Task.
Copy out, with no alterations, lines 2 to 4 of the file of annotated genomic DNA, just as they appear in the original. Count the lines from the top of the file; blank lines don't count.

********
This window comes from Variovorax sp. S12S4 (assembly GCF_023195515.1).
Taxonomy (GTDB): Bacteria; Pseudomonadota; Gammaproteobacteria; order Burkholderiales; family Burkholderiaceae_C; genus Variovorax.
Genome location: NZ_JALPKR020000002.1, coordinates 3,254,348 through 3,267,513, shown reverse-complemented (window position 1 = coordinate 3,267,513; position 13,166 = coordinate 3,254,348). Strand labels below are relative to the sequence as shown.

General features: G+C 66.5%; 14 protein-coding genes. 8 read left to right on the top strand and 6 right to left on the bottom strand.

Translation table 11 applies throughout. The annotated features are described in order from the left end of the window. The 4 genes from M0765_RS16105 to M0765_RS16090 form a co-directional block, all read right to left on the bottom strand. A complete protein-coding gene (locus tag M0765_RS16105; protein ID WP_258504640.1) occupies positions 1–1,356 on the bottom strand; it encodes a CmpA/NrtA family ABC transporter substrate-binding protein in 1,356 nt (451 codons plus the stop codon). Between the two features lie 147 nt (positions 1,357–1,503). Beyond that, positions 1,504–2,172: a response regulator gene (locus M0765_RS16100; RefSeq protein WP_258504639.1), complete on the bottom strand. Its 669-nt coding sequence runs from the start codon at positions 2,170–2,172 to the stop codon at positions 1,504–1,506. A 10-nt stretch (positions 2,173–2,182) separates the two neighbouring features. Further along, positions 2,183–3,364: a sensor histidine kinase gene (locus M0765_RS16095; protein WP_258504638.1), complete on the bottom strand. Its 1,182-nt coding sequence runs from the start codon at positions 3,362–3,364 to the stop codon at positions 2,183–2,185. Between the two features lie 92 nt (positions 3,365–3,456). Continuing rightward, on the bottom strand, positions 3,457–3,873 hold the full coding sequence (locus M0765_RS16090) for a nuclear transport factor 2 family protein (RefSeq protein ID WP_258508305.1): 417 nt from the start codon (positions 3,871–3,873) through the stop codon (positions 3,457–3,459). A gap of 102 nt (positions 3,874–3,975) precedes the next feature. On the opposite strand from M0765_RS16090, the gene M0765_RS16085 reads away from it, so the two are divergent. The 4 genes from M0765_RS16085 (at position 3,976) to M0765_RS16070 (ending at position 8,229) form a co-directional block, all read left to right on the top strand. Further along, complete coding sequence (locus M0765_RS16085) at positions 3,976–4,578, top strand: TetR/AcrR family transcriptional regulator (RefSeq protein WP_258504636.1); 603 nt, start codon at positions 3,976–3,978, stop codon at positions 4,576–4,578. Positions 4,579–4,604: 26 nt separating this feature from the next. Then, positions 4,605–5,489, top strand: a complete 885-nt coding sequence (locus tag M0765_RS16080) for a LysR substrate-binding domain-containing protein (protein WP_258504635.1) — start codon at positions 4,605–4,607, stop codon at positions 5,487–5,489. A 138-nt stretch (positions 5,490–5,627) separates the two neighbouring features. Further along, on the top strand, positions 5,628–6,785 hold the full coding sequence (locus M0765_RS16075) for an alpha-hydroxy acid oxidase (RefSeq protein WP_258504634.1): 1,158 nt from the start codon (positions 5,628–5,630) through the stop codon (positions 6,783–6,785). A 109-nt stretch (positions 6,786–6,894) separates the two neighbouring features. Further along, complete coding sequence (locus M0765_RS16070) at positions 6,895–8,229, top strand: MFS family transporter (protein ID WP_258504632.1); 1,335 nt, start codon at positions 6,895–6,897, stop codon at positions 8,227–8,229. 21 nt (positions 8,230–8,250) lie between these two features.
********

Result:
Taxonomy (GTDB): Bacteria; Pseudomonadota; Gammaproteobacteria; order Burkholderiales; family Burkholderiaceae_C; genus Variovorax.
Genome location: NZ_JALPKR020000002.1, coordinates 3,254,348 through 3,267,513, shown reverse-complemented (window position 1 = coordinate 3,267,513; position 13,166 = coordinate 3,254,348). Strand labels below are relative to the sequence as shown.

General features: G+C 66.5%; 14 protein-coding genes. 8 read left to right on the top strand and 6 right to left on the bottom strand.